Cold forging involves forming or forging bulk materials without heating the primary production stages, usually at room temperature or below its recrystallization temperature. It is any process involving metals, where the metal is shaped within normal room temperature into various sizes.

The non-heating part does not include the material’s in-process, which reduces the effects of work hardening. Cold forging is also referred to as cold working or cold forming. The reverse process is referred to as hot forging.


There are different types of forging and most of them are done as hot work but in cold forging, a bar material(slug) is introduced into a die and is squeezed with another die until it changes from its initial shape and size into the shape and size of the dye.

Operations is a cold forging process which ranges from bending, drilling, extrusion, punching, rolling, squeezing, coiling, shearing, and lots more, to form different parts like various rods, wire, bars, large sheets, metal tubes, screw heads, shaft-components, shaft-like parts with 3-plane bends, rectangular, round and bent configurations as well as combining of different shapes.

Additionally, the cold-forged material may range from room temperature to varying degrees, depending on the surface involved. The process for forging a cylindrical-like shape part follows thus;

  1. Forward extrusion reduces the diameter and increases the length of a bar to create a cylindrical shape
  2. Backward extrusion which cuts the bar into the desired shape
  3. Upsetting into different configurations


For most integral design features, cold forging is mostly used in automotive steering parts, defense parts, etc., due to its production capabilities of high volume and tolerance, making it more economically useful. Cold forgings have their downsides besides their benefits. Let’s take a look at both sides anyway.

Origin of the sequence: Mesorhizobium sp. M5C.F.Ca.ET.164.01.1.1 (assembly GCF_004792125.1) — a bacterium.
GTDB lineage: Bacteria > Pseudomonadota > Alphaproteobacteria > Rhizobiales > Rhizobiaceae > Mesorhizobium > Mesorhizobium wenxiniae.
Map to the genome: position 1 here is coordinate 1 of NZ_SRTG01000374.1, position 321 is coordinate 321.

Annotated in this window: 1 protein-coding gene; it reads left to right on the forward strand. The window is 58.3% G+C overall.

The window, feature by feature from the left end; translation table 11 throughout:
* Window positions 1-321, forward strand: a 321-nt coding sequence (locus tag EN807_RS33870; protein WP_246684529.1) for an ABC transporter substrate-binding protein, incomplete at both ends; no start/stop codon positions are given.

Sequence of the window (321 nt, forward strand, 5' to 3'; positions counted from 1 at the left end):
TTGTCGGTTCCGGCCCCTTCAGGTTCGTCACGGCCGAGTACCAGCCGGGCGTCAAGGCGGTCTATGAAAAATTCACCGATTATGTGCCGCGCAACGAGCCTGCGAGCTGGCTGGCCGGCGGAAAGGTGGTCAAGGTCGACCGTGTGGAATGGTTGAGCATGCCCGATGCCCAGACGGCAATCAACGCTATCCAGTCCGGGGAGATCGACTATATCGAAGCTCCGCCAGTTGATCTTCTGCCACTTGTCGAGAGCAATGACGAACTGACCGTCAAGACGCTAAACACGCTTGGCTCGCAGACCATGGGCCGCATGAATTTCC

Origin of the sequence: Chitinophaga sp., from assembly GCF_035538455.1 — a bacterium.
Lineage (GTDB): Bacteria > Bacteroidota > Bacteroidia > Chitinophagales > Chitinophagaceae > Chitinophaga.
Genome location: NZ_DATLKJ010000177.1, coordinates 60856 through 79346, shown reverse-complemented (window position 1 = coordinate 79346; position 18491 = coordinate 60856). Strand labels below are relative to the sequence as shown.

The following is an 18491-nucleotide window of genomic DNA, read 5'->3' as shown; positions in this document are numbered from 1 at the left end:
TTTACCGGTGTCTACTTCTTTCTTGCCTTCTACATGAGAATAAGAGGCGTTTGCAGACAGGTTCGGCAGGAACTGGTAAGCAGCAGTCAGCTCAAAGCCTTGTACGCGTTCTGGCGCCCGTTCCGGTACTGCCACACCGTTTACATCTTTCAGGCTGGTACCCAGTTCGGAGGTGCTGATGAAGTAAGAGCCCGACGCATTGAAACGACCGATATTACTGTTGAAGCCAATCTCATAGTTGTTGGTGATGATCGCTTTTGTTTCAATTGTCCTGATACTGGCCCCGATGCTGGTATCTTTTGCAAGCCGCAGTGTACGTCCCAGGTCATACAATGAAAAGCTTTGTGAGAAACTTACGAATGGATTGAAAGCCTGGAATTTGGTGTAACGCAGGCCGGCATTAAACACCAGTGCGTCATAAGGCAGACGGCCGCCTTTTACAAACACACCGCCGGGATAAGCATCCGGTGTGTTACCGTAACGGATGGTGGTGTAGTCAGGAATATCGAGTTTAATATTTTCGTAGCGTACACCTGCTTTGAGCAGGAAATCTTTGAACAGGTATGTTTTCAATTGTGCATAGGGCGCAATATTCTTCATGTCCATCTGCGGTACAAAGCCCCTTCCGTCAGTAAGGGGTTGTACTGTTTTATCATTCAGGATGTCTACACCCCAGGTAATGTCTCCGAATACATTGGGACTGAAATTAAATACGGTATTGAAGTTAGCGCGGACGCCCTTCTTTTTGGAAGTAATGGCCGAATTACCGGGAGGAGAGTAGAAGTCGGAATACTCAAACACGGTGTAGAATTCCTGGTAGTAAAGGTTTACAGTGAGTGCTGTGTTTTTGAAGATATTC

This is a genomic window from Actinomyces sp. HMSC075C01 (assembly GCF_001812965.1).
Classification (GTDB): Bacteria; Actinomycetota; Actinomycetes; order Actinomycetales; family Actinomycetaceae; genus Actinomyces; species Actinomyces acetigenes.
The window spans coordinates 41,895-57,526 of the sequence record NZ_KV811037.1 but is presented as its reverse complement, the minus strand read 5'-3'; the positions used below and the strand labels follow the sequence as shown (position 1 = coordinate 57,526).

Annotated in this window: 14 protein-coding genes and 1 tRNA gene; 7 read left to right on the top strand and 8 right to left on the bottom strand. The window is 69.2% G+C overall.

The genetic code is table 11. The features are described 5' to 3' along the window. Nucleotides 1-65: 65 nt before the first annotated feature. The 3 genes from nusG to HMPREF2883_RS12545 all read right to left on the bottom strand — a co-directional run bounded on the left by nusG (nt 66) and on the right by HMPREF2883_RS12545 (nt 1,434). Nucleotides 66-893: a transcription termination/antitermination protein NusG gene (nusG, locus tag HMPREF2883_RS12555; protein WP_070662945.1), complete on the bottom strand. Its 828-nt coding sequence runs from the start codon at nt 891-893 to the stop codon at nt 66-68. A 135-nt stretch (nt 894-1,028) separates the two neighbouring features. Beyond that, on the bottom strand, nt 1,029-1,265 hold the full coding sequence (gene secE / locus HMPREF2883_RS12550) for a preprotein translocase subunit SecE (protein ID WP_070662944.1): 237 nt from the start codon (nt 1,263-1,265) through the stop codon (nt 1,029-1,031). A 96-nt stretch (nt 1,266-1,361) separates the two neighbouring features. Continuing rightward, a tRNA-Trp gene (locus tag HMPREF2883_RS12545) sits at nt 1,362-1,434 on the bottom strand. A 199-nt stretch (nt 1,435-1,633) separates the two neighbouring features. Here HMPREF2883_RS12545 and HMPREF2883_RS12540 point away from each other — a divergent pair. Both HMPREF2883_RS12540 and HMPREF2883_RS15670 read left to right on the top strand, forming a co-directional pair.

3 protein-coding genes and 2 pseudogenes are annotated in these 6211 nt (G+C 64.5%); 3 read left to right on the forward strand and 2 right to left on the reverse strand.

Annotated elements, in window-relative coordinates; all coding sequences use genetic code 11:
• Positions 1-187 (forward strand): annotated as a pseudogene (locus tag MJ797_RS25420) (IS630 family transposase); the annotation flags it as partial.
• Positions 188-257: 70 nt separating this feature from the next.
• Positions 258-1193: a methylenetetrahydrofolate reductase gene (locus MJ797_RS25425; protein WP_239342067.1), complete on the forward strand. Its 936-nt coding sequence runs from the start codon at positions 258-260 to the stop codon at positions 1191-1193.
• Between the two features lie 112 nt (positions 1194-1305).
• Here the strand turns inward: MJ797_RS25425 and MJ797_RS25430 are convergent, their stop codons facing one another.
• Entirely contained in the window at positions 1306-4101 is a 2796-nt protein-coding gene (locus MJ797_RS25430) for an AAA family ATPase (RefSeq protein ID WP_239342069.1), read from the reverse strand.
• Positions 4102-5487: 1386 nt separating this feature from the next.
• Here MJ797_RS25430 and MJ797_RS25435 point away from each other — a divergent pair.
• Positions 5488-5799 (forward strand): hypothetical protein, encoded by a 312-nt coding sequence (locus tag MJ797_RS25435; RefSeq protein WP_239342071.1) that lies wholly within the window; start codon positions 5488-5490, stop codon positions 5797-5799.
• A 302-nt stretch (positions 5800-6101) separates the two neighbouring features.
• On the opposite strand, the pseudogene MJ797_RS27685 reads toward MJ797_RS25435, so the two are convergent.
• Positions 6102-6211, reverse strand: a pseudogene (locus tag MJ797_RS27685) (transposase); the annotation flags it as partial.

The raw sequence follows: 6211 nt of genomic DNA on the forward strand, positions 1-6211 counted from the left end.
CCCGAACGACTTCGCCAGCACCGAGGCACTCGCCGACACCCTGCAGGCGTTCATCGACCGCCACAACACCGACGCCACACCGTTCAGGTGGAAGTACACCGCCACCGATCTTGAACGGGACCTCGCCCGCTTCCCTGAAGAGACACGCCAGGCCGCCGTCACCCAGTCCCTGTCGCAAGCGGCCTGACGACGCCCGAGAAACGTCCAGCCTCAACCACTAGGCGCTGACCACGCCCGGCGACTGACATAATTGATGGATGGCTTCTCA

Here are a few advantages of cold forging:

  1. Heat energy is not needed as with hot forging.
  2. Reduces impurities, thereby reducing contamination.
  3. Eliminates waste materials compared to the machining process in hot forging.
  4. Measurements of dimensions are better controlled and managed.
  5. It gives better handling and surface finishing.
  6. It is more economical


Some disadvantages of cold forging include;

  1. Cold forging may not be a suitable option for metals that are hard and which will require a strong force to forge.
  2. Internal or residual stress might be created in the finished product, which could cause buckling.
  3. Loss of ductility.
  4. Heavy-duty machines with clean surfaces are required.
  5. The direct forces imparted on the workpiece may have adverse effects.


There are essential equipment required in this type of forging and they include the vertical presses. They could be introduced automatically or manually.

Also, Cold forging is used to produce some parts. These parts are used for electrical industry purposes. Let’s have a look at them:

  1. Alternators
  2. Different kinds of gears.
  3. Plungers
  4. Motorcycle parts
  5. Hollow stems and shafts


In conclusion, a worker would opt for the most suitable method depending on its economic value, the function of the components, industry requirements, or size of demand for the best possible solution.


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